- Technology, raw-material stocks lead gains in MSCI index
- Investors seek bargains after worst stocks rout in four years
Emerging-market equities rose for a second day as signs China’s manufacturing is stabilizing gave investors confidence to hunt for bargains after the worst quarter in four years.
While data showed Chinese factory output continued to slump in September, the pace of the contraction unexpectedly slowed, easing concern that the world’s second-biggest economy will act as a drag on global growth. Assets in some nations that count China among their biggest trading partners rallied. Shares in Johannesburg headed for the biggest two-day advance since Sept. 17 as the rand strengthened to a one-week high against the dollar. Markets in Shanghai and Hong Kong were closed for a holiday.
“Numbers tell us that Chinese manufacturing is stabilizing and is not in a free fall,” Hertta Alava, who helps oversee the equivalent of $395 million as the head of emerging markets at FIM Asset Management Ltd. in Helsinki, said by e-mail. “Good numbers from China are important for all emerging markets. They reduce the risk of further yuan devaluation and are also supportive for commodities.”
Developing-nation equities lost $4.3 trillion in market value during the third quarter when investors dumped riskier assets amid worse-than-estimated economic data from China, a surprise devaluation of the yuan and speculation about the timing of an increase in U.S. interest rates. That depressed valuations of stocks in the MSCI Emerging Markets Index to 10.7 times projected earnings, below their 10-year average and 28 percent cheaper than the advanced-country shares.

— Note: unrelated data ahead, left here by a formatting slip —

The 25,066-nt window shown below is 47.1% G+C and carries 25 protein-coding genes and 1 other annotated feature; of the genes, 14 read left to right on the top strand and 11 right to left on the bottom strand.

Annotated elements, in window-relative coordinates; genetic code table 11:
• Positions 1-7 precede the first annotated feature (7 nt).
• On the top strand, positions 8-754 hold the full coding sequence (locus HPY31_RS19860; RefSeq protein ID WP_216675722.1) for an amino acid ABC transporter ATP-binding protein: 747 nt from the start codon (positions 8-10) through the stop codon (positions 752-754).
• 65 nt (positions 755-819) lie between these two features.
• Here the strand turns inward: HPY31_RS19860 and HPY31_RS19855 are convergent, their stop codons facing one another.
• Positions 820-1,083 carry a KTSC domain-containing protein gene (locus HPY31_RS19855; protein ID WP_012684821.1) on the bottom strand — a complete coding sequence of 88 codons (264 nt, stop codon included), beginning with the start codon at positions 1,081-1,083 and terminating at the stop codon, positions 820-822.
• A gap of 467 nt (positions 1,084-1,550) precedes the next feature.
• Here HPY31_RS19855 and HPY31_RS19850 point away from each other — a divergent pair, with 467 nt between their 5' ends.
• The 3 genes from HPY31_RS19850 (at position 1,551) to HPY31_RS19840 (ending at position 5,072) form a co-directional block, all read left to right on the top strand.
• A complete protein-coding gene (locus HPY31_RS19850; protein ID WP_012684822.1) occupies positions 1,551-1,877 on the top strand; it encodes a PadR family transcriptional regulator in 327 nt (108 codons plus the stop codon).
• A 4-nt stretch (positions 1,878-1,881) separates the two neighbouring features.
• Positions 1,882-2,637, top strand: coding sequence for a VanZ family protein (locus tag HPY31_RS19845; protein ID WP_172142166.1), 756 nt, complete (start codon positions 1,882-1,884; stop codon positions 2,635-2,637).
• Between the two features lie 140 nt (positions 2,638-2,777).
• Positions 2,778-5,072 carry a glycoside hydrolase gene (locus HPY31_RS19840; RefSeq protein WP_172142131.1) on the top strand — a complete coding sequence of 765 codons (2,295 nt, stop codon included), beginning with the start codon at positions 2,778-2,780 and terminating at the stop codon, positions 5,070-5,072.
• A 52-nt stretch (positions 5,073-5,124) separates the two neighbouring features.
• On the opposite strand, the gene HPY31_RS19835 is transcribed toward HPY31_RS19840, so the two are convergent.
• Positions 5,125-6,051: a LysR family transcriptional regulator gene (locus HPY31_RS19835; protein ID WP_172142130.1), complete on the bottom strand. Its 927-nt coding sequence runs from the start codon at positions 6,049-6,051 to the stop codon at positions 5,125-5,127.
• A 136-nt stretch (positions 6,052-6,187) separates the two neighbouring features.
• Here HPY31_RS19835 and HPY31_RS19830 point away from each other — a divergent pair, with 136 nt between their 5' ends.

The developing-nation stock gauge rose 0.7 percent to 797.61, following Wednesday’s 2 percent gain. The gauge fell for a fifth straight month in September, extending its quarterly loss to 19 percent. China’s markets are shut for a week, while Hong Kong’s will reopen Friday.
Investors pulled $6.1 billion from exchange-traded funds tracking developing-market stocks in the three months through September, the most in over a year, according to data compiled by Bloomberg. ETFs that invest in both emerging-market stocks and debt as well as individual countries saw outflows in 12 out of 13 weeks ending Sept. 25, with losses totaling $12 billion, the data show.
Money flows in emerging-market funds are trailing developed nations by a degree unmatched except in 2004, 2005, 2008 and 2014, Ian Scott of Barclays Capital said. citing EPFR Global data. If history is any indication, this should lead to a turnaround, and stocks in emerging markets should outperform developed nations over the next six months, he said.
The FTSE/JSE All Share Index of South African shares rose 0.9 percent, pushing its two-day gain to 2.3 percent. Adding to optimism from the Chinese data, a purchasing managers’ index of domestic manufacturing for last month rose in line with economist estimates. The rand strengthened 0.5 percent against the dollar.
Stocks in Brazil, which sends 21 percent of its exports to China, rose for a third day. The Ibovespa equity benchmark gained 0.3 percent, with a 4.5 percent increase in iron-ore producer Vale SA contributing the most to the advance. The real weakened 1.6 percent against the dollar, slumping the most among its emerging-market peers after lawmakers approved amendments to a retirement bill that would boost government spending, dealing a blow to efforts to shore up the country’s finances.
South Korea’s won and the Colombian peso each strengthened 0.8 percent, leading gains in developing nations. A gauge of 20 emerging-market currencies was little changed after fluctuating between gains and losses.
The premium investors demand to hold emerging-market debt rather than U.S. Treasuries narrowed four basis points to 429 basis points, according to JPMorgan Chase & Co. indexes.